Dual infections of Tomato mosaic virus (ToMV) and Tomato yellow leaf curl virus (TYLCV), or Tomato mosaic virus (ToMV) and Tomato chlorosis virus (ToCV), detected in tomato fields located in Chungcheongnam-do in 2017

Go-Woon Choi1   Boram Kim1   Hyekyoung Ju1   Sangwon Cho1   Eunyoung Seo1   Jungkyu Kim1   Jongseok Park2   John Hammond3   Hyoun-Sub Lim1,*   

1Department of Applied Biology, College of Agriculture and Life Sciences, Chungnam National University
2Department of Horticulture Science, College of Agriculture and Life Sciences, Chungnam National University
3United States Department of Agriculture-Agricultural Research Service, Floral and Nursery Plant Research Unit, Beltsville

Abstract

Demand for tomatoes has been increasing every year as people desire more healthy food. In Korea, tomatoes are mainly grown in the Chungnam, Chunnam and Kyungnam provinces. Recently, reports of whitefly-transmitted viral diseases have increased due to newly emerging whitefly pressures caused by climate change in Korea. Specifically, in 2017, the main tomato growing areas, Buyeo and Nonsan in Chungnam, showed damage typical of viral infection; therefore, we investigated viral diseases in these areas. We collected samples with virus-like symptoms and found that not only whitefly transmitted Tomato yellow leaf curl virus (TYLCV) and Tomato chlorosis virus (ToCV) were detected but also Tomato mosaic virus (ToMV, for which no specific vector is known) and Tomato spotted wilt virus (TSWV, transmitted by thrips). The ToMV-infected samples were mostly co-infected with either TYLCV or ToCV. Mixed infections of different combinations of TYLCV, ToCV and ToMV were detected with the mixed infection of two whitefly-transmitted viruses (TYLCV and ToCV) causing the most severe symptoms. According to the CP sequence of each virus, the 100% identities were shown to be Mexico/ABG73017.1 (TYLCV), Greece/CDG34553.1 (ToCV), China/AKN79752 (TSWV), and Australia/NP078449.1 (ToMV). Based on the sequence data, we presumed that these tomato infecting viruses were transmitted through insects and seeds introduced from neighboring countries.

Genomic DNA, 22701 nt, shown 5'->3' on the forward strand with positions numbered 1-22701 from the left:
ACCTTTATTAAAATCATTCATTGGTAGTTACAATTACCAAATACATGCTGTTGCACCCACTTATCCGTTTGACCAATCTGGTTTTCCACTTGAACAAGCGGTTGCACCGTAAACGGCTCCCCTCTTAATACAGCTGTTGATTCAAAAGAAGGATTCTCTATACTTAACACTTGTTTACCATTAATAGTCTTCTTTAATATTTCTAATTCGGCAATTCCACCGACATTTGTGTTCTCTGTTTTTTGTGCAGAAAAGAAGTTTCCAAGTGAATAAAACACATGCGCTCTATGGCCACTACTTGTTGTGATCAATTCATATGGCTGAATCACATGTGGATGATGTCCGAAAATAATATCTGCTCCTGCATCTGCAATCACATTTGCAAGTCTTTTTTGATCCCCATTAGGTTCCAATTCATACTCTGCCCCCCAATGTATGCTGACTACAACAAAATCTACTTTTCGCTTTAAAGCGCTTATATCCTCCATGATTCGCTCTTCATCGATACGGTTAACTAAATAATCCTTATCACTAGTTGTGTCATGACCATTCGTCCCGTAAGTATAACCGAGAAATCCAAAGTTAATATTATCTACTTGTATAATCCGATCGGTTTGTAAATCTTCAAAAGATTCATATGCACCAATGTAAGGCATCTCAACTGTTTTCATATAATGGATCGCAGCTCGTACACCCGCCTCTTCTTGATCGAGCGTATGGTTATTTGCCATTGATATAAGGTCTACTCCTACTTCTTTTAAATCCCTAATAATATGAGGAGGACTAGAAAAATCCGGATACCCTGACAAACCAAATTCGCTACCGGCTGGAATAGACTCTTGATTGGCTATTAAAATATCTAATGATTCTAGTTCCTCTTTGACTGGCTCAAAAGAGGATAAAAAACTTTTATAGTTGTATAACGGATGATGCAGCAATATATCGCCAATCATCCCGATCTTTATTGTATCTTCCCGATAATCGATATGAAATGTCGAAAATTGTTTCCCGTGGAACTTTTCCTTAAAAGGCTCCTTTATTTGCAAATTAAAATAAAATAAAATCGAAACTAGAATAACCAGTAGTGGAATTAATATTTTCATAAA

Acknowledgements

This work was supported by Korea Institute of Planning and Evaluation for Technology in Food, Agriculture, Forestry and Fisheries (IPET) through Advanced Production Technology Development Program, funded by Ministry of Agriculture, Food and Rural Affairs (MAFRA) (116115-03-2-WT012).

Figures & Tables

LTypical symptoms of tomatoes infected by TYLCV, ToCV, ToMV and TSWV (BK1, BS, BK2, NS, N); TYLCV, Tomato yellow leaf curl virus; ToCV, Tomato chlorosis virus; ToMV, Tomato mosaic virus; TSWV, Tomato spotted wilt virus; BK1, Tomato yellow leaf curl virus and Tomato mosaic virus double infection; BS, Tomato chlorosis virus and Tomato mosaic virus double infection; BK2, Tomato chlorosis virus and Tomato mosaic virus double infection; NS, Tomato spotted wilt virus; N, Tomato yellow leaf curl virus and Tomato chlorosis.